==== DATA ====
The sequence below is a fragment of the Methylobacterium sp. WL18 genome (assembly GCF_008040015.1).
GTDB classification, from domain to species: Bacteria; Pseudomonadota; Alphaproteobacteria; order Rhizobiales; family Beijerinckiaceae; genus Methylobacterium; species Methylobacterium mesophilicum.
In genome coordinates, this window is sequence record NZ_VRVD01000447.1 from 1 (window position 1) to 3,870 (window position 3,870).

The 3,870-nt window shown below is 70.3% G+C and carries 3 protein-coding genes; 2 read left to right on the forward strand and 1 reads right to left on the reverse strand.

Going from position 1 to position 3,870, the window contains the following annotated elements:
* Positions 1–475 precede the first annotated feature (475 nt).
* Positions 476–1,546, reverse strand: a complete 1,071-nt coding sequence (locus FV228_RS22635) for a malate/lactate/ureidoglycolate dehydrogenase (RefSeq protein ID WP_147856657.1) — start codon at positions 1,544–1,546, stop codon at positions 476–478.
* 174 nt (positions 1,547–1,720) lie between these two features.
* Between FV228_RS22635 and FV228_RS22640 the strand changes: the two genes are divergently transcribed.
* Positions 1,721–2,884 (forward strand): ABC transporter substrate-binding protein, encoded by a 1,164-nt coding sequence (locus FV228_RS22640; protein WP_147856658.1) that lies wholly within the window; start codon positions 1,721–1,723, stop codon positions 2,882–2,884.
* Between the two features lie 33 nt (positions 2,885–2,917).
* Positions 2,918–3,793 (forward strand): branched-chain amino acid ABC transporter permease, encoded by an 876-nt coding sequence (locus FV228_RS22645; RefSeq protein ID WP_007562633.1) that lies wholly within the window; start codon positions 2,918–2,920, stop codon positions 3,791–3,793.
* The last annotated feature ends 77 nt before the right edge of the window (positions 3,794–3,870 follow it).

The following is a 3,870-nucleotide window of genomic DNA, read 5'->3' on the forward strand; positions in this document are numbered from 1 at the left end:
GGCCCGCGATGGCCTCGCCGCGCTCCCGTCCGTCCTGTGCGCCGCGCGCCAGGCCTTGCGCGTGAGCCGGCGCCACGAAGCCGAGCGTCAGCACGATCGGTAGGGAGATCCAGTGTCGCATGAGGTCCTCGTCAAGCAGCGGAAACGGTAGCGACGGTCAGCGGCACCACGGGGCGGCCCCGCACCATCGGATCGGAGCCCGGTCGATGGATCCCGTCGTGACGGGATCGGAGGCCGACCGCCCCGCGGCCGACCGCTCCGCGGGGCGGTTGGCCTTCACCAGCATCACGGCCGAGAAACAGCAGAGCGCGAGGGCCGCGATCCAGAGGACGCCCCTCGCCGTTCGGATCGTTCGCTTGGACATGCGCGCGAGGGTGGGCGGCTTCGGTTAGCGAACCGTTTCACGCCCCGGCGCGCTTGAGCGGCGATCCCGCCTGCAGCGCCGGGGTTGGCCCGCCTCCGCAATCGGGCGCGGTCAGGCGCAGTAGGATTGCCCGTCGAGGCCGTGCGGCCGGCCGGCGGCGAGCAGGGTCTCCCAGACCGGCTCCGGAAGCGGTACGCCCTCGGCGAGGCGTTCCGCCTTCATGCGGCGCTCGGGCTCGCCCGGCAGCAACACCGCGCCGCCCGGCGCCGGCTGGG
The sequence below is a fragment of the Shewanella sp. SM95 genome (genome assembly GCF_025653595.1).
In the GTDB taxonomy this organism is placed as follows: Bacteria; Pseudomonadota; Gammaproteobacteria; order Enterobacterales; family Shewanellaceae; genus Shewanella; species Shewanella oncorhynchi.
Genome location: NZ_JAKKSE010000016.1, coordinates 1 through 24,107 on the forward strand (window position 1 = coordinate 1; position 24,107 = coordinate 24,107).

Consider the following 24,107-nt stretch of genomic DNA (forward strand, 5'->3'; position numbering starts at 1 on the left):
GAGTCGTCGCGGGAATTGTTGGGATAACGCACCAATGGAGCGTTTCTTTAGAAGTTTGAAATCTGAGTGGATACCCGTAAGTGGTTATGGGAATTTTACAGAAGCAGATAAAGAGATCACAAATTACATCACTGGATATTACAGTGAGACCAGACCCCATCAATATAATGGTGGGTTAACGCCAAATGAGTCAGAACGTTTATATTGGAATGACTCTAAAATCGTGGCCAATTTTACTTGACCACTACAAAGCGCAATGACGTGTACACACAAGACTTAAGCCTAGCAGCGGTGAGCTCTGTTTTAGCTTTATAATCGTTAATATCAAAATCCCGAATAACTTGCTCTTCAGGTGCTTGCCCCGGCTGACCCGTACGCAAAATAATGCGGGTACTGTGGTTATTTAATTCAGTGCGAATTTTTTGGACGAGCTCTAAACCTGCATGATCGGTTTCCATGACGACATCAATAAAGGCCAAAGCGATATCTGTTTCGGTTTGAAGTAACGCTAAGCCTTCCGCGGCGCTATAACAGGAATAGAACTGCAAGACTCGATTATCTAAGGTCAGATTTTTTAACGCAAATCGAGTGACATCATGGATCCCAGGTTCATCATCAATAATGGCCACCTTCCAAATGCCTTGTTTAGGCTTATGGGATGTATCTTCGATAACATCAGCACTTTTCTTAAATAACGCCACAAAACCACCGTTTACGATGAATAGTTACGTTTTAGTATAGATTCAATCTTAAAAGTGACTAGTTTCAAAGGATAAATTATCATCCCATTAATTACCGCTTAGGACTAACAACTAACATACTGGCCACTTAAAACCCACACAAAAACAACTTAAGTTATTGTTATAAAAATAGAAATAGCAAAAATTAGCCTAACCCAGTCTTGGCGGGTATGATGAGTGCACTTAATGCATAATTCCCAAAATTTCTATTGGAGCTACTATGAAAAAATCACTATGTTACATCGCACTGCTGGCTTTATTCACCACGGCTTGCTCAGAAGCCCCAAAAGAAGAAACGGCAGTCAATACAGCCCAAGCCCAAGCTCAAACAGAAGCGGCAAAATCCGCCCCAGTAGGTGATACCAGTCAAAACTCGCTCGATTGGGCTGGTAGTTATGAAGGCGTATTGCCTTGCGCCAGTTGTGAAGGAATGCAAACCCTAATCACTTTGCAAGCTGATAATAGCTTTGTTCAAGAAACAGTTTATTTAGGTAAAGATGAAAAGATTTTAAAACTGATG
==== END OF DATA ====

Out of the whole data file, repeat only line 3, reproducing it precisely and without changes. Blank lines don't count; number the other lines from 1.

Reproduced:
In genome coordinates, this window is sequence record NZ_VRVD01000447.1 from 1 (window position 1) to 3,870 (window position 3,870).